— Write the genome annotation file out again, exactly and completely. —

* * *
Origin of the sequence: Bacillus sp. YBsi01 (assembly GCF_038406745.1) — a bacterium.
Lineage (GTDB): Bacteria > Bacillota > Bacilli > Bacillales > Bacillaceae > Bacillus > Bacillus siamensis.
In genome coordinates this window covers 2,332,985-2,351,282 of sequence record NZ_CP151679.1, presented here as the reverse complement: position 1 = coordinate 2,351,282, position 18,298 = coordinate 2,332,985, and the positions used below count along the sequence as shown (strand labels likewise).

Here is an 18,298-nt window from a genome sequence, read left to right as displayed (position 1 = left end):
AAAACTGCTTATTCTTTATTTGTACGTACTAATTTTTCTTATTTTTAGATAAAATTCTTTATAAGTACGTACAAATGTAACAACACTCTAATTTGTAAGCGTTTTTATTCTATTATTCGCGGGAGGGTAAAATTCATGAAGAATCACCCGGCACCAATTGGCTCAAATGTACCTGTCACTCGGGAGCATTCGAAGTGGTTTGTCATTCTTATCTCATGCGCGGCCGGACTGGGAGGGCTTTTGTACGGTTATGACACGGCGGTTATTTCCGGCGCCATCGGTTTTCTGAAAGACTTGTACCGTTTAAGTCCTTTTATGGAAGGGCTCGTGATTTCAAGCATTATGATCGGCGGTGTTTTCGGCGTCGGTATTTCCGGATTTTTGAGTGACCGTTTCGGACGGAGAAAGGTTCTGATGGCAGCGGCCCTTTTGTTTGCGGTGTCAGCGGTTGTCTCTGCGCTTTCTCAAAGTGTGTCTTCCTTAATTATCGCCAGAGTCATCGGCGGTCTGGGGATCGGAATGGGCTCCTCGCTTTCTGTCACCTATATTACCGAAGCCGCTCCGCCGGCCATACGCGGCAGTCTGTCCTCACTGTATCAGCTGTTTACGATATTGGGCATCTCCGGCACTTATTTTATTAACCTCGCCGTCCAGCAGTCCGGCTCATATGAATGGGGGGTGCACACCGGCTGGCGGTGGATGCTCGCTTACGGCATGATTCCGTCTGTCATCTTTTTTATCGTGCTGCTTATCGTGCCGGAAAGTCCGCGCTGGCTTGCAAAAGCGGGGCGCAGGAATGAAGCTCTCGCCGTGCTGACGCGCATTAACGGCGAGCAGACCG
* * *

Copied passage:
Origin of the sequence: Bacillus sp. YBsi01 (assembly GCF_038406745.1) — a bacterium.
Lineage (GTDB): Bacteria > Bacillota > Bacilli > Bacillales > Bacillaceae > Bacillus > Bacillus siamensis.
In genome coordinates this window covers 2,332,985-2,351,282 of sequence record NZ_CP151679.1, presented here as the reverse complement: position 1 = coordinate 2,351,282, position 18,298 = coordinate 2,332,985, and the positions used below count along the sequence as shown (strand labels likewise).

Here is an 18,298-nt window from a genome sequence, read left to right as displayed (position 1 = left end):
AAAACTGCTTATTCTTTATTTGTACGTACTAATTTTTCTTATTTTTAGATAAAATTCTTTATAAGTACGTACAAATGTAACAACACTCTAATTTGTAAGCGTTTTTATTCTATTATTCGCGGGAGGGTAAAATTCATGAAGAATCACCCGGCACCAATTGGCTCAAATGTACCTGTCACTCGGGAGCATTCGAAGTGGTTTGTCATTCTTATCTCATGCGCGGCCGGACTGGGAGGGCTTTTGTACGGTTATGACACGGCGGTTATTTCCGGCGCCATCGGTTTTCTGAAAGACTTGTACCGTTTAAGTCCTTTTATGGAAGGGCTCGTGATTTCAAGCATTATGATCGGCGGTGTTTTCGGCGTCGGTATTTCCGGATTTTTGAGTGACCGTTTCGGACGGAGAAAGGTTCTGATGGCAGCGGCCCTTTTGTTTGCGGTGTCAGCGGTTGTCTCTGCGCTTTCTCAAAGTGTGTCTTCCTTAATTATCGCCAGAGTCATCGGCGGTCTGGGGATCGGAATGGGCTCCTCGCTTTCTGTCACCTATATTACCGAAGCCGCTCCGCCGGCCATACGCGGCAGTCTGTCCTCACTGTATCAGCTGTTTACGATATTGGGCATCTCCGGCACTTATTTTATTAACCTCGCCGTCCAGCAGTCCGGCTCATATGAATGGGGGGTGCACACCGGCTGGCGGTGGATGCTCGCTTACGGCATGATTCCGTCTGTCATCTTTTTTATCGTGCTGCTTATCGTGCCGGAAAGTCCGCGCTGGCTTGCAAAAGCGGGGCGCAGGAATGAAGCTCTCGCCGTGCTGACGCGCATTAACGGCGAGCAGACCG